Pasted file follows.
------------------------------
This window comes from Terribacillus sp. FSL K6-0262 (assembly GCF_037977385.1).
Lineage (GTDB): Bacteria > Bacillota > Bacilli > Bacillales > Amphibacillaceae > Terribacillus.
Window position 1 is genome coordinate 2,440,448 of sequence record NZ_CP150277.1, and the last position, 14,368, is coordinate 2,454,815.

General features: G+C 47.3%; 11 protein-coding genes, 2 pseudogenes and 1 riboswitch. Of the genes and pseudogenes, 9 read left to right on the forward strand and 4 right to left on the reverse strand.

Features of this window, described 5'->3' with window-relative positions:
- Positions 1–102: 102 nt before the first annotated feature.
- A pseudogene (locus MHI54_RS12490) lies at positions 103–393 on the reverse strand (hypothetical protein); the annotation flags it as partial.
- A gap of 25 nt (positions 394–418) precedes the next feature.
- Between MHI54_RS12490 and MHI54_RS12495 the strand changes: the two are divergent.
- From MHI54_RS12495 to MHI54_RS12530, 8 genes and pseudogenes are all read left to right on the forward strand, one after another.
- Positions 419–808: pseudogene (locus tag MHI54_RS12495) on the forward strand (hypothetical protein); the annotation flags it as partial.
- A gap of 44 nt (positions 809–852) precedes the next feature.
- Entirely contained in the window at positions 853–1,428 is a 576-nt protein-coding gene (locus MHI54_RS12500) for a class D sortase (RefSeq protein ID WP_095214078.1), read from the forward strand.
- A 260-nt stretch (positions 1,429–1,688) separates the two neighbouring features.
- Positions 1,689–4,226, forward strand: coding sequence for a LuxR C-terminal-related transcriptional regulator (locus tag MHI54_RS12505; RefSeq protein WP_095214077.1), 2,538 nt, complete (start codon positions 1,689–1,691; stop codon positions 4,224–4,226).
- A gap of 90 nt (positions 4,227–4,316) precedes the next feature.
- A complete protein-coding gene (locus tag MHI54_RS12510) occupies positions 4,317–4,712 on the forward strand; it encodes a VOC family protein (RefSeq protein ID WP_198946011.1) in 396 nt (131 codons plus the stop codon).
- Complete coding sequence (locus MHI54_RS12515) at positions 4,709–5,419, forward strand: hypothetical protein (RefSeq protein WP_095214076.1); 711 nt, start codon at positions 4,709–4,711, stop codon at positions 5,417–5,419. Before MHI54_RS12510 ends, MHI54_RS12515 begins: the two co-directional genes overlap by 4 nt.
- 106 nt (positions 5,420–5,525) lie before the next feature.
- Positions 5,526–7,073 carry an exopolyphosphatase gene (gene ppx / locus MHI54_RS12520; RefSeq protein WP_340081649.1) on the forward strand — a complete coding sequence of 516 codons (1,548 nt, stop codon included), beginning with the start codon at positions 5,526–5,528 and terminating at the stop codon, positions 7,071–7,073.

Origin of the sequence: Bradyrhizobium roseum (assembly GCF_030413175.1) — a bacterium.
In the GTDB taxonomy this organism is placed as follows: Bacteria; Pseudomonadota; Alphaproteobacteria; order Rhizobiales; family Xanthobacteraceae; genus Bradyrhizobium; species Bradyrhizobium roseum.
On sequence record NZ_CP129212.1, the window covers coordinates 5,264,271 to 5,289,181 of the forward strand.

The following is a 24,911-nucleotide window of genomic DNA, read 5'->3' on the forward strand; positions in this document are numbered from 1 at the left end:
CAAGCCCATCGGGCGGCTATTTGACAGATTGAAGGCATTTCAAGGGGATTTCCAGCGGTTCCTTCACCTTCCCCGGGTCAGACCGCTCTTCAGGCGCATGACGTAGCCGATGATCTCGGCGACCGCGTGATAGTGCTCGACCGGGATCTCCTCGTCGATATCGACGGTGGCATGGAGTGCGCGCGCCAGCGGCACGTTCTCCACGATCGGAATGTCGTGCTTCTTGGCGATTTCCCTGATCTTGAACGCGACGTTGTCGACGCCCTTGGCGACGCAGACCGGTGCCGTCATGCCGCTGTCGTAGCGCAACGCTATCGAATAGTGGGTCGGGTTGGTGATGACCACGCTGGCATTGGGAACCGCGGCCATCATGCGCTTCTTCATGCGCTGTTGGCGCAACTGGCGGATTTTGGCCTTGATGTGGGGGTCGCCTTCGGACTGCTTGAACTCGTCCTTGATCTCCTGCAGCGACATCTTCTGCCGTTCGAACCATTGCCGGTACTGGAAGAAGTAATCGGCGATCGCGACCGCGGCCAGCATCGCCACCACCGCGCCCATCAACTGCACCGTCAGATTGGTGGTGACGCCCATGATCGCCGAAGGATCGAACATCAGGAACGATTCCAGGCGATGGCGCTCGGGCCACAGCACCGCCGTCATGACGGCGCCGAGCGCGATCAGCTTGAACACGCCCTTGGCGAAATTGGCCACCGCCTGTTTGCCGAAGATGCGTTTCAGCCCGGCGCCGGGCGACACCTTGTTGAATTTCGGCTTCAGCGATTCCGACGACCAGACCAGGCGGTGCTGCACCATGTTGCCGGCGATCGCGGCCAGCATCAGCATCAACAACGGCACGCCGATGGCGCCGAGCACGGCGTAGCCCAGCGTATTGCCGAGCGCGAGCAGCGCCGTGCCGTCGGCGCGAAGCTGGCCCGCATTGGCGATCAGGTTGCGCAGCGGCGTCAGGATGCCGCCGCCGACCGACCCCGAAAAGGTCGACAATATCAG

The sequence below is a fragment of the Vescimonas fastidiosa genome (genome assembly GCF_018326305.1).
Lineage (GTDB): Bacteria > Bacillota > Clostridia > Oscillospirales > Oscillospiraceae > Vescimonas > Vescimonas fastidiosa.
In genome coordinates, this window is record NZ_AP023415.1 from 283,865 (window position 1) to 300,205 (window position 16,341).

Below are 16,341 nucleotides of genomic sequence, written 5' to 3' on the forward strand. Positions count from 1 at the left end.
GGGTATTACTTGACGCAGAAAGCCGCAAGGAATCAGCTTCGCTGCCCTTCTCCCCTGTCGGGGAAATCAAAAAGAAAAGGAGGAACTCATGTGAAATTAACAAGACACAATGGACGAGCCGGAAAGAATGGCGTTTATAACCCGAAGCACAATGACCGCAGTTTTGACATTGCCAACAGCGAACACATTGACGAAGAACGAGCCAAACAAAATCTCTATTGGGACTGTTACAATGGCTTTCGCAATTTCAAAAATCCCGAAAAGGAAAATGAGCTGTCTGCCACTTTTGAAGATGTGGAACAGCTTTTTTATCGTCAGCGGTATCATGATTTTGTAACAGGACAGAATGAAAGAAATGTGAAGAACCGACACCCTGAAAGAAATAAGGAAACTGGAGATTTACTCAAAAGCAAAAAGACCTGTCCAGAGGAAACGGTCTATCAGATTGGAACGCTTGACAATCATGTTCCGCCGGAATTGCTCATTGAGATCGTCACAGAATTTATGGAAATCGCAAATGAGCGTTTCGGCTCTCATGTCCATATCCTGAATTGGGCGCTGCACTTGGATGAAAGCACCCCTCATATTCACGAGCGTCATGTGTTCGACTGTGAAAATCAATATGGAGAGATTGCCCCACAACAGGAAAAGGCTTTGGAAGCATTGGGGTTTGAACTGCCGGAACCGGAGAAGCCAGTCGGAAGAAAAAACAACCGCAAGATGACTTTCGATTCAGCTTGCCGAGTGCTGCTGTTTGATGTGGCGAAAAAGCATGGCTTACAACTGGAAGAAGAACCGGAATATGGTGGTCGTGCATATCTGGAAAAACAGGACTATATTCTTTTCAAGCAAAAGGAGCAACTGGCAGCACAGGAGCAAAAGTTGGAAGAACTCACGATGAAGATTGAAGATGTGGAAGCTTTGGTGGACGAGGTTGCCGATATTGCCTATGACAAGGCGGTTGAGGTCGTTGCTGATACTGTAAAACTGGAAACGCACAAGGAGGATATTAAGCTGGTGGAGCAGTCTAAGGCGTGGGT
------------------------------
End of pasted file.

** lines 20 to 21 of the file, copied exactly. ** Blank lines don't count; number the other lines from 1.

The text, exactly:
- Positions 5,526–7,073 carry an exopolyphosphatase gene (gene ppx / locus MHI54_RS12520; RefSeq protein WP_340081649.1) on the forward strand — a complete coding sequence of 516 codons (1,548 nt, stop codon included), beginning with the start codon at positions 5,526–5,528 and terminating at the stop codon, positions 7,071–7,073.

Origin of the sequence: Bradyrhizobium roseum (assembly GCF_030413175.1) — a bacterium.